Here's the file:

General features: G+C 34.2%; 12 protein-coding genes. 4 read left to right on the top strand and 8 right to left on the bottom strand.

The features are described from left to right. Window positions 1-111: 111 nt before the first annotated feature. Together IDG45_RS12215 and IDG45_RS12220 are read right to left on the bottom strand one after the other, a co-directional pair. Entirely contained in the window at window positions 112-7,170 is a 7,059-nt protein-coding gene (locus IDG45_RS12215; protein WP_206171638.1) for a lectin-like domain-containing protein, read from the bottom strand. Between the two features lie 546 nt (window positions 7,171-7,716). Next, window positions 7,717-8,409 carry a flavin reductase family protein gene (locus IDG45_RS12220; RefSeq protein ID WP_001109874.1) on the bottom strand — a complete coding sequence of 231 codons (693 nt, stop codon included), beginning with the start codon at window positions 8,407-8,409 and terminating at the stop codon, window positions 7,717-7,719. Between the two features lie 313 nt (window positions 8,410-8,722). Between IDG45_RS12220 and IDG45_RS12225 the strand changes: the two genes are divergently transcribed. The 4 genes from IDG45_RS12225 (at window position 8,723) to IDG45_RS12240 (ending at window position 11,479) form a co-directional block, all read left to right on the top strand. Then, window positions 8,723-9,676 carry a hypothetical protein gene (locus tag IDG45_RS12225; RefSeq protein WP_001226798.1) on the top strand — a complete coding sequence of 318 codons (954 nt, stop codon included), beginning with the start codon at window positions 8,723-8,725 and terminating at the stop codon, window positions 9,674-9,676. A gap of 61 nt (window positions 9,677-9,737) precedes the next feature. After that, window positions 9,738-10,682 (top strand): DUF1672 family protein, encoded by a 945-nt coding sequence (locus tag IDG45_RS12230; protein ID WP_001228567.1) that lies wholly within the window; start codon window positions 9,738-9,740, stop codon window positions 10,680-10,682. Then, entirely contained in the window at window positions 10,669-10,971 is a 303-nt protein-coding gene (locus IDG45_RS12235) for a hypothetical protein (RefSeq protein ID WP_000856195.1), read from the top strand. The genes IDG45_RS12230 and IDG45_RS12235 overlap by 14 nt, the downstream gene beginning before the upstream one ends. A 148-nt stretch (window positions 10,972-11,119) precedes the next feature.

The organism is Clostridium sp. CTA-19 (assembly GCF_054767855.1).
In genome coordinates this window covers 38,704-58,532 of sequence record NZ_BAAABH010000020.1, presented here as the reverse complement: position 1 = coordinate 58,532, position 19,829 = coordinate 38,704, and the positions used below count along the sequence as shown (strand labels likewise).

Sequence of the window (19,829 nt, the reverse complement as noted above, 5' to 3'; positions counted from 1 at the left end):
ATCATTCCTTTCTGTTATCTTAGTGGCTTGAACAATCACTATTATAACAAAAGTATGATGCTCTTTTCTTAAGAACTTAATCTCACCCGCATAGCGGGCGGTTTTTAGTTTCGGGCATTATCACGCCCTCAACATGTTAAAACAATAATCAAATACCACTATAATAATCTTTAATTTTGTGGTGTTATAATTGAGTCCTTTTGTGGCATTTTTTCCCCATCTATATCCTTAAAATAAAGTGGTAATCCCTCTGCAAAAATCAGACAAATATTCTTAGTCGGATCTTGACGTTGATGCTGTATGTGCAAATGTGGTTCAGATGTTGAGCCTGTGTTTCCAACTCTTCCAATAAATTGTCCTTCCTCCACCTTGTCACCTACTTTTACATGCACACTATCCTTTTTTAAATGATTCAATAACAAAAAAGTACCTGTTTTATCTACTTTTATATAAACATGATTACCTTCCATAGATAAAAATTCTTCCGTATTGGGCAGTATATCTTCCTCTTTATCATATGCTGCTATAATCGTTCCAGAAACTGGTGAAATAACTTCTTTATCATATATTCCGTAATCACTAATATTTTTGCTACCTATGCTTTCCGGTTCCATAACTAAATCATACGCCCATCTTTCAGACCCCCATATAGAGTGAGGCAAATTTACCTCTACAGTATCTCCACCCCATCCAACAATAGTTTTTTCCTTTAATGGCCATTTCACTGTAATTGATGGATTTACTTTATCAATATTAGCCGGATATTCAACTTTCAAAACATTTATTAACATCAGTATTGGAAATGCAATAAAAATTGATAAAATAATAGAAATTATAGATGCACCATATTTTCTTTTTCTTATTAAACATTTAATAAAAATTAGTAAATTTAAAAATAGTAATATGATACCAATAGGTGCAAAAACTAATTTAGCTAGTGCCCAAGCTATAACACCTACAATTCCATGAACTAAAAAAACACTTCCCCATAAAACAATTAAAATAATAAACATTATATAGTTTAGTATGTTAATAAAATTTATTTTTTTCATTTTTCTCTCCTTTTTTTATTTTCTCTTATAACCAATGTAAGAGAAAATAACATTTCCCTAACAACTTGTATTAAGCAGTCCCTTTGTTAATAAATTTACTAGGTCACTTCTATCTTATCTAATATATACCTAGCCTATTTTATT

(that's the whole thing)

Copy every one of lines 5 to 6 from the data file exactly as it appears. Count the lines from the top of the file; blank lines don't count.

Sequence of the window (19,829 nt, the reverse complement as noted above, 5' to 3'; positions counted from 1 at the left end):
ATCATTCCTTTCTGTTATCTTAGTGGCTTGAACAATCACTATTATAACAAAAGTATGATGCTCTTTTCTTAAGAACTTAATCTCACCCGCATAGCGGGCGGTTTTTAGTTTCGGGCATTATCACGCCCTCAACATGTTAAAACAATAATCAAATACCACTATAATAATCTTTAATTTTGTGGTGTTATAATTGAGTCCTTTTGTGGCATTTTTTCCCCATCTATATCCTTAAAATAAAGTGGTAATCCCTCTGCAAAAATCAGACAAATATTCTTAGTCGGATCTTGACGTTGATGCTGTATGTGCAAATGTGGTTCAGATGTTGAGCCTGTGTTTCCAACTCTTCCAATAAATTGTCCTTCCTCCACCTTGTCACCTACTTTTACATGCACACTATCCTTTTTTAAATGATTCAATAACAAAAAAGTACCTGTTTTATCTACTTTTATATAAACATGATTACCTTCCATAGATAAAAATTCTTCCGTATTGGGCAGTATATCTTCCTCTTTATCATATGCTGCTATAATCGTTCCAGAAACTGGTGAAATAACTTCTTTATCATATATTCCGTAATCACTAATATTTTTGCTACCTATGCTTTCCGGTTCCATAACTAAATCATACGCCCATCTTTCAGACCCCCATATAGAGTGAGGCAAATTTACCTCTACAGTATCTCCACCCCATCCAACAATAGTTTTTTCCTTTAATGGCCATTTCACTGTAATTGATGGATTTACTTTATCAATATTAGCCGGATATTCAACTTTCAAAACATTTATTAACATCAGTATTGGAAATGCAATAAAAATTGATAAAATAATAGAAATTATAGATGCACCATATTTTCTTTTTCTTATTAAACATTTAATAAAAATTAGTAAATTTAAAAATAGTAATATGATACCAATAGGTGCAAAAACTAATTTAGCTAGTGCCCAAGCTATAACACCTACAATTCCATGAACTAAAAAAACACTTCCCCATAAAACAATTAAAATAATAAACATTATATAGTTTAGTATGTTAATAAAATTTATTTTTTTCATTTTTCTCTCCTTTTTTTATTTTCTCTTATAACCAATGTAAGAGAAAATAACATTTCCCTAACAACTTGTATTAAGCAGTCCCTTTGTTAATAAATTTACTAGGTCACTTCTATCTTATCTAATATATACCTAGCCTATTTTATT